New Delhi, Jun 19: Indian actress Freida Pinto, who has lent her voice for one of the stories in documentary feature film ‘Girl Rising', said the privileges she experienced growing up motivated her to be a part of this project.
Directed by Academy Award-nominated director Richard E Robbins, the documentary tells the stories of nine girls from different parts of the world who face arranged marriages, child slavery, and sexual abuse.
Despite these obstacles, the girls break barriers and create change by getting an education. Besides Freida, Hollywood A-listers like Meryl Streep, Anne Hathaway, Liam Neeson, Cate Blanchette, Selena Gomez and Bollywood actress Priyanka Chopra have lent their voice to the film.
“I am happy to bring this film to India. The timing couldn't be more perfect because there has been wide awareness in the last couple of months, maybe years. There are people who are raising more questions, who are protesting, debating also probably putting more pressure on policy change,” said Freida, who was in the capital for the screening of the film. “I keep getting asked this question - Why education? Why did I choose to support education and the answer to that is quite simple because I had one. I am standing here today because I had the education I wanted and I cannot thank my mom and dad enough for that,” she added.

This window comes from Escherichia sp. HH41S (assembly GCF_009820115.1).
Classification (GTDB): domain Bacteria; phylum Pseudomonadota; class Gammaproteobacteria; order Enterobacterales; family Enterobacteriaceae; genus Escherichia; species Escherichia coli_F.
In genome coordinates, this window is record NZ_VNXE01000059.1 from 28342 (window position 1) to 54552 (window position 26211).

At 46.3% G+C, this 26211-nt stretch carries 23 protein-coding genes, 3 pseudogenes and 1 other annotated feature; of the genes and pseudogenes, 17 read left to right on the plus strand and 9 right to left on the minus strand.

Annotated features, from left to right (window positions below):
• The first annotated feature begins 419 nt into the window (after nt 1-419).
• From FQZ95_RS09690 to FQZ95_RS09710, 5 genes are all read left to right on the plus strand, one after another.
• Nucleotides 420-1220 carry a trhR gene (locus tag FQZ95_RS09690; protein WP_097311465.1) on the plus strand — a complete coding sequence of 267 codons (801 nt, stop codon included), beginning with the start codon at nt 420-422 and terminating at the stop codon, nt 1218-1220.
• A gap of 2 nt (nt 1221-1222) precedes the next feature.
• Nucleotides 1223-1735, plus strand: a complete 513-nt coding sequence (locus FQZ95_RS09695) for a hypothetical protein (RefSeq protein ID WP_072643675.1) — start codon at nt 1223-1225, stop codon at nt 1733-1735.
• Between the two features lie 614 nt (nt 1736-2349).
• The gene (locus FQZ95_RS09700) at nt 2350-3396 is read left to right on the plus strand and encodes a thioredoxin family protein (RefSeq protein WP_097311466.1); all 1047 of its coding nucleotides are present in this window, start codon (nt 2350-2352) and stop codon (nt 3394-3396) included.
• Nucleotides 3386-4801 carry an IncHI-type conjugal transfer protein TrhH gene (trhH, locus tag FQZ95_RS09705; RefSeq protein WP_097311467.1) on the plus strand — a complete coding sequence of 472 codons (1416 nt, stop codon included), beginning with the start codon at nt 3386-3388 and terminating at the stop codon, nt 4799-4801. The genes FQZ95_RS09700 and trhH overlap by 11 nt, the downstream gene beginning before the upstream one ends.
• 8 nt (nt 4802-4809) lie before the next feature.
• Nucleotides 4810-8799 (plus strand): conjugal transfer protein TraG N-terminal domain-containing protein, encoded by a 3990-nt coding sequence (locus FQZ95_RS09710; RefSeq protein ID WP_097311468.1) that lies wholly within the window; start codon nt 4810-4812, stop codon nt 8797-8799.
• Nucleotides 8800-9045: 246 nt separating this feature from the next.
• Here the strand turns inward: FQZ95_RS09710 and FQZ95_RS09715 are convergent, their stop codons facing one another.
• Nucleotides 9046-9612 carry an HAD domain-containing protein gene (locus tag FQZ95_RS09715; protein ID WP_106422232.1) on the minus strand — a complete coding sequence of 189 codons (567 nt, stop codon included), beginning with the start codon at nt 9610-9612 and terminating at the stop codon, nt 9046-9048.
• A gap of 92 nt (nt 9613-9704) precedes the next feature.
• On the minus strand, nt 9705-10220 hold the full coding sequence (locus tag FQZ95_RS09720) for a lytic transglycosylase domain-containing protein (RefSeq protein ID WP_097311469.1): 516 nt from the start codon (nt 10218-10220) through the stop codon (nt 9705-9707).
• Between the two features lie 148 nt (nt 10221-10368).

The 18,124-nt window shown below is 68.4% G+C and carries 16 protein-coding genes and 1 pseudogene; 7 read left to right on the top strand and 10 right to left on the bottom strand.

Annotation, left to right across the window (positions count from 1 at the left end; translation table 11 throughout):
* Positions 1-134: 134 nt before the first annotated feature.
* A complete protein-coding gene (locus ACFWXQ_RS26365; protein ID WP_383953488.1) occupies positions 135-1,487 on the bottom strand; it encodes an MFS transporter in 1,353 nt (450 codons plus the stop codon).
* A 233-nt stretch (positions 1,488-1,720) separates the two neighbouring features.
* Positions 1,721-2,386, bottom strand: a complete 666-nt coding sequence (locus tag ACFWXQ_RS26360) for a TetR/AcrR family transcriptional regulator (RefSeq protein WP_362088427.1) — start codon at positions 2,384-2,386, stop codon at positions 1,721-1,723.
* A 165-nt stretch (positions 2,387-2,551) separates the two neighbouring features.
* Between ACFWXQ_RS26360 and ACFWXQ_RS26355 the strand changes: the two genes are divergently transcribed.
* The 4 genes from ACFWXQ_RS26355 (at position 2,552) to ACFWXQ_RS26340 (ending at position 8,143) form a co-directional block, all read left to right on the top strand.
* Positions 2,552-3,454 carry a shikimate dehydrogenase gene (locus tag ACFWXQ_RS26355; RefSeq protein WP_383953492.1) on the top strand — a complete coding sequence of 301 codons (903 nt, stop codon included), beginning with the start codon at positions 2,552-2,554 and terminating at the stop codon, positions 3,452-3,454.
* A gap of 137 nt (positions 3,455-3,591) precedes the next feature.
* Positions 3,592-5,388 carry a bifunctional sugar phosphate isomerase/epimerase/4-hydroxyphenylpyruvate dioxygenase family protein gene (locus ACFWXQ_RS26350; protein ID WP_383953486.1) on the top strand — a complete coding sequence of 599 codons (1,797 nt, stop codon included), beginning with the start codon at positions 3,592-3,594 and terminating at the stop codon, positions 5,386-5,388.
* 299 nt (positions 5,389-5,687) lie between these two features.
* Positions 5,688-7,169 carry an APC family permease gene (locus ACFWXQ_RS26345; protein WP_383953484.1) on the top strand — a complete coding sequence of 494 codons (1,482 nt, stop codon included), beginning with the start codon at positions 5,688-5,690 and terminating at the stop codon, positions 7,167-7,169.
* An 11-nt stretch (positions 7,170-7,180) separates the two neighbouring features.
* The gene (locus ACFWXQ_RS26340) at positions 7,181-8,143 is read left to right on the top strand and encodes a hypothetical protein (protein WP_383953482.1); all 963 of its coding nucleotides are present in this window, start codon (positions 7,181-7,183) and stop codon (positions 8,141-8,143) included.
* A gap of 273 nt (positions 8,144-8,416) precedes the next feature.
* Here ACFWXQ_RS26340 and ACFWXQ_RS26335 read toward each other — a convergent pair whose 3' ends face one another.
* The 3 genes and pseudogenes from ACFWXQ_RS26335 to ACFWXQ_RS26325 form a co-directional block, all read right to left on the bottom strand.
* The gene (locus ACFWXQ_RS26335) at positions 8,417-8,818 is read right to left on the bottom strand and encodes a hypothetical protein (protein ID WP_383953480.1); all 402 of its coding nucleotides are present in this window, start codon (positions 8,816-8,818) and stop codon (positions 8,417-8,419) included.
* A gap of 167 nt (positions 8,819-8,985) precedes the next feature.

The movie features original music from Academy Award winner Rachel Portman in collaboration with Hans Zimmer.
Freida says what appealed to her the most about the movie is that none of the girls are projected as victims but survivors.
“What I most like about this film is that none of the girls feel like or appeal to you like victims they are all survivors. We need to understand that investing in girl education delivers highest return in investment even in the developing worlds,” she added.
Robbins made the film in partnership with 10*10 and Intel.
“The reason we made this film was because of a question I was asking myself when my own daughter was born - that what kind of world will we leave for our children? And at a certain point it is no longer enough to ask yourself what it is you believe about this world but what would you do,” he said.
The film spotlights girls like Sokha, an orphan who rises from the dumps of Cambodia to become a star student and an accomplished dancer; Suma, who composes music to help her endure forced servitude in Nepal and today crusades to free others; and Ruksana, an Indian pavement-dweller whose father sacrifices his own basic needs for his daughter's dreams.